Europe’s digital future — Proposals for change
Is the current Product Liability Directive no longer fit for purpose?
The European Commission (“the Commission”) is inviting comment from manufacturers, insurers, consumer associations, and academics, as well as members of the public, non-governmental organisations and member state authorities, on proposals to address how the rules on establishing liability in claims for compensation relating to defective products can be adapted to fit an evolving digital age. Is the current Product Liability Directive (“the Directive”) no longer fit for purpose?
Why do we need to consider change?
The prevalence of Artificial Intelligence (“AI”) and smart technology within every day products cannot be ignored. Digital products and services are increasingly affordable and claims which rely upon interpretation of the current liability rules are becoming increasingly complex. Software updates, data flows and algorithms do not fit easily with traditional safety assessments, which focus on questions concerning design and production.
In circumstances where harm has occurred, which economic operator should be stepping up to accept liability? When a product or its component part is upgraded or refurbished, and a defect is then found, where will blame lie? Trying to shoehorn into the current Directive to answer these questions is becoming increasingly problematic for consumers and legal advisors, and the Commission has questioned whether the current liability rules are enough to provide legal certainty and consumer protection. In addition, new AI systems need to be safe in development and consumers need to feel safe. If a problem does arise, an individual or entity needs to be capable of identification against a clear framework.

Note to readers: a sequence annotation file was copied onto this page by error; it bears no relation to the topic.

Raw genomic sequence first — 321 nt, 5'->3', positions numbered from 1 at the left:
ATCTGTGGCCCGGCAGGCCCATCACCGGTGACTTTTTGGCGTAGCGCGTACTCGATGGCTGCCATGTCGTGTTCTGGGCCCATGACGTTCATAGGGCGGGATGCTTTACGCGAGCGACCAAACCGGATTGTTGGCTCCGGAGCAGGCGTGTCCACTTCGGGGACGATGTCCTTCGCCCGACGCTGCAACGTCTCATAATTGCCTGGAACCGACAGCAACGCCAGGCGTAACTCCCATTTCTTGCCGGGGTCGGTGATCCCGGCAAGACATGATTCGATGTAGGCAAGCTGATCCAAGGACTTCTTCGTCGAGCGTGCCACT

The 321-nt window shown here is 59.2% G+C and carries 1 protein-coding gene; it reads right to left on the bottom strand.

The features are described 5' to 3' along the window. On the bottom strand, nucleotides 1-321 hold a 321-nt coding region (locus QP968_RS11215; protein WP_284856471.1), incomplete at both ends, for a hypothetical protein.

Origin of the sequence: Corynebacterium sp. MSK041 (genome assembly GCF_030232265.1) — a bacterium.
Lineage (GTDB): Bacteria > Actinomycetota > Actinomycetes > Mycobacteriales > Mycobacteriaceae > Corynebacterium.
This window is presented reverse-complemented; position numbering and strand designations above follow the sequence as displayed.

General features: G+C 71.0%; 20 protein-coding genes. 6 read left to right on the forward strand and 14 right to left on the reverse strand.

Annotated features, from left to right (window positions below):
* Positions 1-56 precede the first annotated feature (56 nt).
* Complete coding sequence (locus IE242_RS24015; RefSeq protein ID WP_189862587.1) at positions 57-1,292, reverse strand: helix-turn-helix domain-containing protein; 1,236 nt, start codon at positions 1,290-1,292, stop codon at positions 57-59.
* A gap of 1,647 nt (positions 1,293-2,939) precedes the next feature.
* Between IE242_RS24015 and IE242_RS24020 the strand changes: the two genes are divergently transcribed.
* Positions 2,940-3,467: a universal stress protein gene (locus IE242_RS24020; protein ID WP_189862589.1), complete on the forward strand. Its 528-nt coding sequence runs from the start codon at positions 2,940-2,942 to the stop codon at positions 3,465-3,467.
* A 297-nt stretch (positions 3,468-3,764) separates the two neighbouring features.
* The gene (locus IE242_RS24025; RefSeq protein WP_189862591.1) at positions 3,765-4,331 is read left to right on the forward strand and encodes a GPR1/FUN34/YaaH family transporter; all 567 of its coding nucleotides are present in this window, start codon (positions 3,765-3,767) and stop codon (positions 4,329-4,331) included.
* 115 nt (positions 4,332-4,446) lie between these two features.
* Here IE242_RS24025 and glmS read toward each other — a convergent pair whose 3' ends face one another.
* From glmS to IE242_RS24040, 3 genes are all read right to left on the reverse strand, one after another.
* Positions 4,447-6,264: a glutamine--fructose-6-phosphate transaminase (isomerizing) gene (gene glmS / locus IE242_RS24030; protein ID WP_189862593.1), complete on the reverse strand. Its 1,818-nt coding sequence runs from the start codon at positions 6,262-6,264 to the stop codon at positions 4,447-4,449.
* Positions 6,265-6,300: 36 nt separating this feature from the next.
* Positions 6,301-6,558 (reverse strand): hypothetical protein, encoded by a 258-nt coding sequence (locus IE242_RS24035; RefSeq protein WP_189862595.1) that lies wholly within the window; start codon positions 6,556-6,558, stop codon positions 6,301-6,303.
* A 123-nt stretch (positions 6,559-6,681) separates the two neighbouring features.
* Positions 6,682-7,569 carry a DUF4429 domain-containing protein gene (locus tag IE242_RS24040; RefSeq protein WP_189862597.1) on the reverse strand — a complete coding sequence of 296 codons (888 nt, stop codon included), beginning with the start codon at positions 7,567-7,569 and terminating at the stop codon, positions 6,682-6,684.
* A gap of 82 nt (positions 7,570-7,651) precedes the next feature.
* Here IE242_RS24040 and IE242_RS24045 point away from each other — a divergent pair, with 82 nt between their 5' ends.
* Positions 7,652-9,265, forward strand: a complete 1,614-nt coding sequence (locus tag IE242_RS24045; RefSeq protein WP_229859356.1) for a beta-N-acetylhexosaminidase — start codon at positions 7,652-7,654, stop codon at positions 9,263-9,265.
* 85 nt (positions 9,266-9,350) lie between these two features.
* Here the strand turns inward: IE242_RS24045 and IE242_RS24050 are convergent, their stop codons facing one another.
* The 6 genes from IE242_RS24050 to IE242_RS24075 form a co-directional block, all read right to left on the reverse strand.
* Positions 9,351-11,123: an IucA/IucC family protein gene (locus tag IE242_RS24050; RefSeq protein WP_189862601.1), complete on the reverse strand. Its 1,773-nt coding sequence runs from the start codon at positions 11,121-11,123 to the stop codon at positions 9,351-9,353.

How does this link to a circular economy?
Our transition to a circular economy must be encouraged if we are to focus on environmental change. But that transition also requires us to consider how changes to models of production and consumption which utilise the sharing, leasing, reusing, repairing, refurbishing, and recycling of existing materials and products as long as possible impacts upon the way we interpret liability. If a product has reached the end of its useful life, but some of its component parts can be used again to create further value, then the life cycle of the product can be extended, and waste can be kept to a minimum. But if that ‘new’ product is found to be defective, who should the consumer look to for their remedy, and how should suppliers, manufacturers and producers tackle the departure from the traditional, linear economic model?
The mass production of affordable products relies upon planned obsolescence when a product has been designed to have a limited lifespan to encourage consumers to buy it again. The European Parliament has called for measures to tackle this practice, but if the answer is reusing and refurbishing, how does this fit in with the current rules?
The current rules and the consultation
The current liability rules are based on two pillars: the Directive and non-harmonised national liability rules. The Directive protects consumers who suffer injury or property damage from defective products. It covers anything from kitchen tables to pharmaceuticals, vehicles and AI-driven products. The non-harmonised national liability rules include various differing liability rules, which cover different types of damage and claims against any liable person.
Section I of the consultation concerns the Directive. The Commission notes that since 1985, the Directive has provided a harmonised system for compensating consumers who suffer damage from defective products. The Directive applies to all movable products regardless of the technology they use, and therefore also applies to AI-driven products. Section II of the Consultation specifically concerns AI. The Commission’s objective is to encourage the development and roll-out of safe AI systems and build trust amongst potential users.
Will any changes be applicable to UK business?
The UK will be keeping a watching brief on the Consultation and its outcome. An overhaul of the product liability system within the UK is proposed, and the UK will want to consider potentially replicating any changes made to the Directive into domestic law. Decisions made will not be binding, but they are likely to be influential. For those businesses selling products in the UK and EU, the potential requirement to follow two different regimes will need to be borne in mind.
The Consultation is open for 12 weeks and will run until 10 January. Interested parties are encouraged to complete the questionnaire.
For further guidance and support, please contact our product liability solicitors.